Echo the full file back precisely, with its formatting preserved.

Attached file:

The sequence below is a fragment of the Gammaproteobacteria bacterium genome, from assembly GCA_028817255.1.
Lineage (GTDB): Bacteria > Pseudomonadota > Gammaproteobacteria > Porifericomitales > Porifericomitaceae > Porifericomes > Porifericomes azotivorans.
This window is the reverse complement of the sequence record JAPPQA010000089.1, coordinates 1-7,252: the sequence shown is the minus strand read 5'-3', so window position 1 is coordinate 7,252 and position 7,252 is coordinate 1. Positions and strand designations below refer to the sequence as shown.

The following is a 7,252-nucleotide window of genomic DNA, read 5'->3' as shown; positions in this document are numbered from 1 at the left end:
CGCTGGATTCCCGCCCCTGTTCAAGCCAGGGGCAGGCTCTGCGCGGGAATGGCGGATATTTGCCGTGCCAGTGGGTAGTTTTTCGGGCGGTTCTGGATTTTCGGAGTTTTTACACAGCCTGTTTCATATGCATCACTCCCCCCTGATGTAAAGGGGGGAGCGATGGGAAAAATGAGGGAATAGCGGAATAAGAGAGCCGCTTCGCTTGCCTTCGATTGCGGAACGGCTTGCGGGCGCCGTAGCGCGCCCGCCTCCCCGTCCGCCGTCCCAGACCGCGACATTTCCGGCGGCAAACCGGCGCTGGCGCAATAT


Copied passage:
The sequence below is a fragment of the Gammaproteobacteria bacterium genome, from assembly GCA_028817255.1.
Lineage (GTDB): Bacteria > Pseudomonadota > Gammaproteobacteria > Porifericomitales > Porifericomitaceae > Porifericomes > Porifericomes azotivorans.
This window is the reverse complement of the sequence record JAPPQA010000089.1, coordinates 1-7,252: the sequence shown is the minus strand read 5'-3', so window position 1 is coordinate 7,252 and position 7,252 is coordinate 1. Positions and strand designations below refer to the sequence as shown.

The following is a 7,252-nucleotide window of genomic DNA, read 5'->3' as shown; positions in this document are numbered from 1 at the left end:
CGCTGGATTCCCGCCCCTGTTCAAGCCAGGGGCAGGCTCTGCGCGGGAATGGCGGATATTTGCCGTGCCAGTGGGTAGTTTTTCGGGCGGTTCTGGATTTTCGGAGTTTTTACACAGCCTGTTTCATATGCATCACTCCCCCCTGATGTAAAGGGGGGAGCGATGGGAAAAATGAGGGAATAGCGGAATAAGAGAGCCGCTTCGCTTGCCTTCGATTGCGGAACGGCTTGCGGGCGCCGTAGCGCGCCCGCCTCCCCGTCCGCCGTCCCAGACCGCGACATTTCCGGCGGCAAACCGGCGCTGGCGCAATAT